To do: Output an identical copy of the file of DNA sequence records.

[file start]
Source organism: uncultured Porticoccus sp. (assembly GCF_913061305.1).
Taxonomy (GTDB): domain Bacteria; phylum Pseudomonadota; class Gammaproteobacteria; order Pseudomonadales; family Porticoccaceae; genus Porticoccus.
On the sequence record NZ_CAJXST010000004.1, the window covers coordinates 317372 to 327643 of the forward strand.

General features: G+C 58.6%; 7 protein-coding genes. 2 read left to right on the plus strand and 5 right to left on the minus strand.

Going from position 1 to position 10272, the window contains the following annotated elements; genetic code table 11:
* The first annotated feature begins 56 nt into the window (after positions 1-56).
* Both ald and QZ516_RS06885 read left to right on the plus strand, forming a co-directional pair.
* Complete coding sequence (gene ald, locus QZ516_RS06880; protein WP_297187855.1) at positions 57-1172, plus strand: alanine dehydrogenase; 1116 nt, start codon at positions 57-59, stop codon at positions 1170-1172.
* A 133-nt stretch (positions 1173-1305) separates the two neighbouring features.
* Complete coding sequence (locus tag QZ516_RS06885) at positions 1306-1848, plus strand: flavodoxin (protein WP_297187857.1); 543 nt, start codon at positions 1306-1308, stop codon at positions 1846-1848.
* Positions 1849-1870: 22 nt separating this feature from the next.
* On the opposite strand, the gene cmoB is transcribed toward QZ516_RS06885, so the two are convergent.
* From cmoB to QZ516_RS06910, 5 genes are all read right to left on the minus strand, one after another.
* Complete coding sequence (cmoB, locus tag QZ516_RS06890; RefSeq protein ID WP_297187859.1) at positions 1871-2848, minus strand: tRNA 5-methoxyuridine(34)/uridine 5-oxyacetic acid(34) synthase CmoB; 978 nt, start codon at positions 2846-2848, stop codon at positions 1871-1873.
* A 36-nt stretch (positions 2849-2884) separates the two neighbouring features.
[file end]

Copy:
Source organism: uncultured Porticoccus sp. (assembly GCF_913061305.1).
Taxonomy (GTDB): domain Bacteria; phylum Pseudomonadota; class Gammaproteobacteria; order Pseudomonadales; family Porticoccaceae; genus Porticoccus.
On the sequence record NZ_CAJXST010000004.1, the window covers coordinates 317372 to 327643 of the forward strand.

General features: G+C 58.6%; 7 protein-coding genes. 2 read left to right on the plus strand and 5 right to left on the minus strand.

Going from position 1 to position 10272, the window contains the following annotated elements; genetic code table 11:
* The first annotated feature begins 56 nt into the window (after positions 1-56).
* Both ald and QZ516_RS06885 read left to right on the plus strand, forming a co-directional pair.
* Complete coding sequence (gene ald, locus QZ516_RS06880; protein WP_297187855.1) at positions 57-1172, plus strand: alanine dehydrogenase; 1116 nt, start codon at positions 57-59, stop codon at positions 1170-1172.
* A 133-nt stretch (positions 1173-1305) separates the two neighbouring features.
* Complete coding sequence (locus tag QZ516_RS06885) at positions 1306-1848, plus strand: flavodoxin (protein WP_297187857.1); 543 nt, start codon at positions 1306-1308, stop codon at positions 1846-1848.
* Positions 1849-1870: 22 nt separating this feature from the next.
* On the opposite strand, the gene cmoB is transcribed toward QZ516_RS06885, so the two are convergent.
* From cmoB to QZ516_RS06910, 5 genes are all read right to left on the minus strand, one after another.
* Complete coding sequence (cmoB, locus tag QZ516_RS06890; RefSeq protein ID WP_297187859.1) at positions 1871-2848, minus strand: tRNA 5-methoxyuridine(34)/uridine 5-oxyacetic acid(34) synthase CmoB; 978 nt, start codon at positions 2846-2848, stop codon at positions 1871-1873.
* A 36-nt stretch (positions 2849-2884) separates the two neighbouring features.